Modern cameras give us a variety of focus/exposure points we can pick from so that we can refine the exposure and focus, we are telling the meter/camera what's most important. This is also why many new cameras are being designed to "look for faces". The thought behind all this is basically the old idea of pointing the camera away from the composition that we really want to place the focus point or split prism on the most important subject matter in the scene, setting exposure and focus while we are there, and then recomposing to get what we want.

    Older cameras that lack selectable points, like the N90s and a plethora of others, can do can solve this issue by recomposing.

    Many modern cameras, anything on par with say a Nikon F100 or better, have easy over-rides to solve these problems completely and even separately making these cameras potentially much faster and more accurate to use than any manual camera without ever changing the grip we hold the camera with. These cameras can be pointed away from the final composition, exposure can be found and locked with one button, then auto-focus can be used separately to track the subject or locked based on a specific point.

    I use this two button technique when shooting sports and weddings especially. Any place where there is high contrast and subjects moving between lighting situations. My daughter did junior olympic kayaking and it was very normal for one frame to have the main subject in full shade with bright white foaming water in full sun filling the rest of the frame 75 feet away, the next frame to have full sun for everything 10 feet away, the frame after that full shade for everything 20 feet away.

    I think people get overwhelmed with all the choices available on the modern cameras and their big manuals, what I think most miss though is that most of these cameras get programmed once, not every time it turns on. I also believe that most people don't know the fancy cameras like F100's and better can be programmed to be able to use exactly the same clues they already use with their manual cameras, instead the cameras are simply judged as delivered from the factory.

    As I age my eyes are getting harder to use, I recently divested myself of all my manual focus 35mm gear because of this.

    Like RalphLambrecht I have found this to be a boon, not a bane. I have more time and brain power available to pay attention to what I'm actually taking pictures of, and I can engage with and enjoy my subjects with fewer distractions.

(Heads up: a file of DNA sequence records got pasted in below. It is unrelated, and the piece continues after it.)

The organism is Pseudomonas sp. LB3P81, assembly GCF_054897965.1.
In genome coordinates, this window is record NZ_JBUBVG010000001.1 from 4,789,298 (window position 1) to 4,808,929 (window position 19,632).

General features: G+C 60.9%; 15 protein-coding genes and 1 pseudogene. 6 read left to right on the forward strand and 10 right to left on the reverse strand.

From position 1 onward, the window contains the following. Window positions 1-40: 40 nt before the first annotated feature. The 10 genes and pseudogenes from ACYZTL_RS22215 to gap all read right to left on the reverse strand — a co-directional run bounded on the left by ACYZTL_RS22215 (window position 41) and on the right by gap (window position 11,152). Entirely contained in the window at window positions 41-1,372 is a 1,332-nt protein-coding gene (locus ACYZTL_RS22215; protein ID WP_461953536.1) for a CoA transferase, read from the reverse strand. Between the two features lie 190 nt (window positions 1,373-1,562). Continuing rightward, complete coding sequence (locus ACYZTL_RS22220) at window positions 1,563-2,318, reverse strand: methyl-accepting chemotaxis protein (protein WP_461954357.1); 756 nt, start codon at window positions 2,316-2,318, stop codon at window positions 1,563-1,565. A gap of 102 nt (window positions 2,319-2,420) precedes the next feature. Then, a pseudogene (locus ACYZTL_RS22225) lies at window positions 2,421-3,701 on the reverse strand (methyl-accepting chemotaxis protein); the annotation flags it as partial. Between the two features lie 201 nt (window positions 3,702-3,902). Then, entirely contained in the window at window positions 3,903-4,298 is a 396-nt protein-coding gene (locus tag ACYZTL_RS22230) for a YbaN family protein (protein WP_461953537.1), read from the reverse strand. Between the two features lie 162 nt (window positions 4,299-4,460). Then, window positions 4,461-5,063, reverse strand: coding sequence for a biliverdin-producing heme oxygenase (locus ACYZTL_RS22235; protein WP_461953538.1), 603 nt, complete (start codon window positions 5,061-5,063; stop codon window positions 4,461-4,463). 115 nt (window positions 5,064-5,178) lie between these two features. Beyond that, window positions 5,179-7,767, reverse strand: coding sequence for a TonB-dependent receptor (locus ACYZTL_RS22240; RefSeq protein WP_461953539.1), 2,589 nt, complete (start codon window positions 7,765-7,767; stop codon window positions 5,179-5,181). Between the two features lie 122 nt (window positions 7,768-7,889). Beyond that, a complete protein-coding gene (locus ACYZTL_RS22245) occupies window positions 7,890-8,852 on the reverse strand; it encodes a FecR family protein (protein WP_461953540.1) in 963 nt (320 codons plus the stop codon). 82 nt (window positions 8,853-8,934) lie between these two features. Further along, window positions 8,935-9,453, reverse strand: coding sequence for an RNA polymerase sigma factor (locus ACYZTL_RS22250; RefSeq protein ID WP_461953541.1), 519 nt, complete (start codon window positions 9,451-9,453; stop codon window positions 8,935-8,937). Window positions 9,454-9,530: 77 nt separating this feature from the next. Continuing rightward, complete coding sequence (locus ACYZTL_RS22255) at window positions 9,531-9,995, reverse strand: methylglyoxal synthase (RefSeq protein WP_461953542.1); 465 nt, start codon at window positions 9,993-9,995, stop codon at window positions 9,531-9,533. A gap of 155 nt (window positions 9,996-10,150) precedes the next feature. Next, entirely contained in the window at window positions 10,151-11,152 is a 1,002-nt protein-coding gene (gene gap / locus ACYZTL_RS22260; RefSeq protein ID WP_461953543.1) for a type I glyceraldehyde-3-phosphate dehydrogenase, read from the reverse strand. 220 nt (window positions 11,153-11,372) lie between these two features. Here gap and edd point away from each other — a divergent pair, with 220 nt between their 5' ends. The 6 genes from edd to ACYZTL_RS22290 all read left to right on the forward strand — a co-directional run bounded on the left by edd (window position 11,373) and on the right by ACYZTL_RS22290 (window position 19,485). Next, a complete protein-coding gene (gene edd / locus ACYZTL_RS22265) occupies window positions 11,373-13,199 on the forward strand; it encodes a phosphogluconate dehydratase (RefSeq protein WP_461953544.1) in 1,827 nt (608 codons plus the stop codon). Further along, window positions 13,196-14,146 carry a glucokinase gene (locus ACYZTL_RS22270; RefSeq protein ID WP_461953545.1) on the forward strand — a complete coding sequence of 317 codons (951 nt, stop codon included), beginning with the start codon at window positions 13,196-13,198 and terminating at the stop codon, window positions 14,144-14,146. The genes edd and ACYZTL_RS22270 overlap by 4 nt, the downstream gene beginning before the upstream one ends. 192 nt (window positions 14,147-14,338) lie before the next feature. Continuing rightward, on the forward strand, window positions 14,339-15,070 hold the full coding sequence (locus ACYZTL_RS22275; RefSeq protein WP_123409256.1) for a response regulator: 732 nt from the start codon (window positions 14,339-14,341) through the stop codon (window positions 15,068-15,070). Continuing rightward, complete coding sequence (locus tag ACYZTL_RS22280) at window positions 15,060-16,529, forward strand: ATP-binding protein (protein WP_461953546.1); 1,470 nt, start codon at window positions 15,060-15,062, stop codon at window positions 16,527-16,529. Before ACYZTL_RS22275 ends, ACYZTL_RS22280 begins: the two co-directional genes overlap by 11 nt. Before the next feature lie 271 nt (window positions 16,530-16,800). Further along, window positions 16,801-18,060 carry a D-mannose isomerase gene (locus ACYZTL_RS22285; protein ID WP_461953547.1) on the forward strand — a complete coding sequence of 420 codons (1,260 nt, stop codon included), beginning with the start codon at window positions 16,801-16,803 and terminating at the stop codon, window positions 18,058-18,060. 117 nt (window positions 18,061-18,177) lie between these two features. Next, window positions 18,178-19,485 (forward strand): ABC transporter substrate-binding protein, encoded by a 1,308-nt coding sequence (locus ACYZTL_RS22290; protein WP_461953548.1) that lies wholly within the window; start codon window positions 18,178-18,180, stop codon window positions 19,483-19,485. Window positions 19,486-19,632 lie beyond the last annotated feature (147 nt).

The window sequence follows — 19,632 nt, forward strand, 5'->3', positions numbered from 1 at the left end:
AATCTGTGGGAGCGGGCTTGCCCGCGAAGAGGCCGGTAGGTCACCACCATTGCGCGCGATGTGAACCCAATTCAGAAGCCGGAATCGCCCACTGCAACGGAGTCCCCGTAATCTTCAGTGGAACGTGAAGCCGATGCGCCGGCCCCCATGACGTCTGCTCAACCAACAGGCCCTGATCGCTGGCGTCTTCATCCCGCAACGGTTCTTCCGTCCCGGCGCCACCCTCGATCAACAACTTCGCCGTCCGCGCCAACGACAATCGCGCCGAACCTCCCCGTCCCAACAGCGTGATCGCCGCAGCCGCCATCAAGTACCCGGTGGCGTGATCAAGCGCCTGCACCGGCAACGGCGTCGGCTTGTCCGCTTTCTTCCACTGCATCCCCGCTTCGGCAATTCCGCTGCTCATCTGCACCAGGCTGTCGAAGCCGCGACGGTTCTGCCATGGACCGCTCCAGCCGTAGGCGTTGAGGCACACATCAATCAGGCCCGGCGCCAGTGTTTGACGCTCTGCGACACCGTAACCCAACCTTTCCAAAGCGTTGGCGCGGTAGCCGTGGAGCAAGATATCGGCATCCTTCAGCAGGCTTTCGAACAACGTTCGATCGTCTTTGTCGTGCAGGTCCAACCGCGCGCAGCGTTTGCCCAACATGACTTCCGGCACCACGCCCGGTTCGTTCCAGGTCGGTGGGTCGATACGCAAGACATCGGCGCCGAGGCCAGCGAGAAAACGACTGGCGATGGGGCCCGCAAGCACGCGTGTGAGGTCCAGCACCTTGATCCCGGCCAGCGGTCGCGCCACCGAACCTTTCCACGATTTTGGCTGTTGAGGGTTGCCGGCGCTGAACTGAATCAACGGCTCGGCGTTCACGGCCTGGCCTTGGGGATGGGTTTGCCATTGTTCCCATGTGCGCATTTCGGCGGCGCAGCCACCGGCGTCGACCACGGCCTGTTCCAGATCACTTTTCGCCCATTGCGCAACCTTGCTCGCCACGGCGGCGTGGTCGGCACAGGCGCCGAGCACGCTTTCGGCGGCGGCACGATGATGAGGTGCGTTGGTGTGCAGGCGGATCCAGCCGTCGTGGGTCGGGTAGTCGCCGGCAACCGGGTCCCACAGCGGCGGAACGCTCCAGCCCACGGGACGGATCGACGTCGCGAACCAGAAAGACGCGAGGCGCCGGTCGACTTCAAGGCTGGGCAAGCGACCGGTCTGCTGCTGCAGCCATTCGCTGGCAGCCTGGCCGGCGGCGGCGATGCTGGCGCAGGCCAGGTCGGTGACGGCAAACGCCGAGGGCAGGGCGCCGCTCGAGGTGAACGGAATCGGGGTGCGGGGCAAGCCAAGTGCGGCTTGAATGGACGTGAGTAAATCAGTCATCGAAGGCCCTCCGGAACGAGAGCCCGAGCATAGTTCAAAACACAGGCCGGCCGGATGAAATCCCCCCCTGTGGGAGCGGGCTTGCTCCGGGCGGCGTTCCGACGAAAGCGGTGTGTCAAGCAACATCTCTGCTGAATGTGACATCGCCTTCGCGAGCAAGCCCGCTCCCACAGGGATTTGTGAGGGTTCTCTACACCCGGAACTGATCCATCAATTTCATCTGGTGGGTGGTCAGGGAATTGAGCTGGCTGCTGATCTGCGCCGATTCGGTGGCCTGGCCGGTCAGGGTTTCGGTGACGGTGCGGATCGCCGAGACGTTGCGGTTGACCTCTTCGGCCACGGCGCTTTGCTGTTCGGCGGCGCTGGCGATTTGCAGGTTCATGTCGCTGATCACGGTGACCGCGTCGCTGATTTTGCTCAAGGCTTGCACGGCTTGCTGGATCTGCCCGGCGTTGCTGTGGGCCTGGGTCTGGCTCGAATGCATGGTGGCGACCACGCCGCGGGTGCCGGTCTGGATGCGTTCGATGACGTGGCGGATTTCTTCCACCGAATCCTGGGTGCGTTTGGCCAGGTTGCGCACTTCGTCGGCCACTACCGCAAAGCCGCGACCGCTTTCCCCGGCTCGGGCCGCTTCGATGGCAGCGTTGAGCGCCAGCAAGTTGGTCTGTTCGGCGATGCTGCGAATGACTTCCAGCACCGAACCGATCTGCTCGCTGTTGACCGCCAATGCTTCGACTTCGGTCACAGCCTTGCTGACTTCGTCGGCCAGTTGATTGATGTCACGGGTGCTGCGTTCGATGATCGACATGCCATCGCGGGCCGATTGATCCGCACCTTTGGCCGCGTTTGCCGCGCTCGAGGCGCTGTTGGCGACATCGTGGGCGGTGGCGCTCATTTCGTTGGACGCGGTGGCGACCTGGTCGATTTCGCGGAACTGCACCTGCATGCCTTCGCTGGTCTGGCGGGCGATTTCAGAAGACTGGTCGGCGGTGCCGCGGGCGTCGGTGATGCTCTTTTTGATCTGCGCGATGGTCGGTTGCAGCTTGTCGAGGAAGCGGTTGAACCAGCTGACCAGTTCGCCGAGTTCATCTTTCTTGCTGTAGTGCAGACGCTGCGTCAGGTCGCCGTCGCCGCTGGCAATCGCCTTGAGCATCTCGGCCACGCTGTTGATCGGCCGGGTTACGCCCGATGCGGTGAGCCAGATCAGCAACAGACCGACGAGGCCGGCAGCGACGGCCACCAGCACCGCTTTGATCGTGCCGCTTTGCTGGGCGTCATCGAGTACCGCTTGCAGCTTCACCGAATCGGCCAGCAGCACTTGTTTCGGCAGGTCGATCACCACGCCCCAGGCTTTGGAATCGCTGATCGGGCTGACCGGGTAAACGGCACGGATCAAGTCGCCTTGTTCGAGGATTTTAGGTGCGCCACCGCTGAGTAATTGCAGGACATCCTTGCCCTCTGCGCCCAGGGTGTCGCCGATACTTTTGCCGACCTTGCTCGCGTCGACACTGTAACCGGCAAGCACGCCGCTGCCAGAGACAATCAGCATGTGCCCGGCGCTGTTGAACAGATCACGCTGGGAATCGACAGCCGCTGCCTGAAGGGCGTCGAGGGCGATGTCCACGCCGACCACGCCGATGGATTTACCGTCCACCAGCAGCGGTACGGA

It's not hard to run a camera manually, but it is harder and slower than using an automated camera.
    Mark Barendt, Beaverton, OR

    "We do not see things the way they are. We see things the way we are." Anaïs Nin

  6. #46
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    Quote Originally Posted by markbarendt View Post
    When we end up "haggling" with a camera, we are really just haggling with it's meter and where it wants to focus.

    The problem isn't that the camera's meter or auto-focus system or it's processing algorithms are "unintelligent"; it is simply that the camera's meter is a reflective metering system and our preferred focus point might not be exactly where you want to point the camera for the final shot.

    The problem, like most photographic problems, is our failure to understand what the system needs to do a good job.

    Modern matrix metering systems do a really good job of setting exposure without our intervention for the grand majority of shots, but it is still a reflective metering system with all the same inherent problems. The camera has to deal with what we show it and sometimes we don't show the meter or the auto-focus system the right subject matter.

    This is nothing new, it has been a problem for ALL TTL cameras, manual or auto, since they first came into being.

    Modern cameras give us a variety of focus/exposure points we can pick from so that we can refine the exposure and focus, we are telling the meter/camera what's most important. This is also why many new cameras are being designed to "look for faces". The thought behind all this is basically the old idea of pointing the camera away from the composition that we really want to place the focus point or split prism on the most important subject matter in the scene, setting exposure and focus while we are there, and then recomposing to get what we want.

    Older cameras that lack selectable points, like the N90s and a plethora of others, can do can solve this issue by recomposing.

    Many modern cameras, anything on par with say a Nikon F100 or better, have easy over-rides to solve these problems completely and even separately making these cameras potentially much faster and more accurate to use than any manual camera without ever changing the grip we hold the camera with. These cameras can be pointed away from the final composition, exposure can be found and locked with one button, then auto-focus can be used separately to track the subject or locked based on a specific point.

    I use this two button technique when shooting sports and weddings especially. Any place where there is high contrast and subjects moving between lighting situations. My daughter did junior olympic kayaking and it was very normal for one frame to have the main subject in full shade with bright white foaming water in full sun filling the rest of the frame 75 feet away, the next frame to have full sun for everything 10 feet away, the frame after that full shade for everything 20 feet away.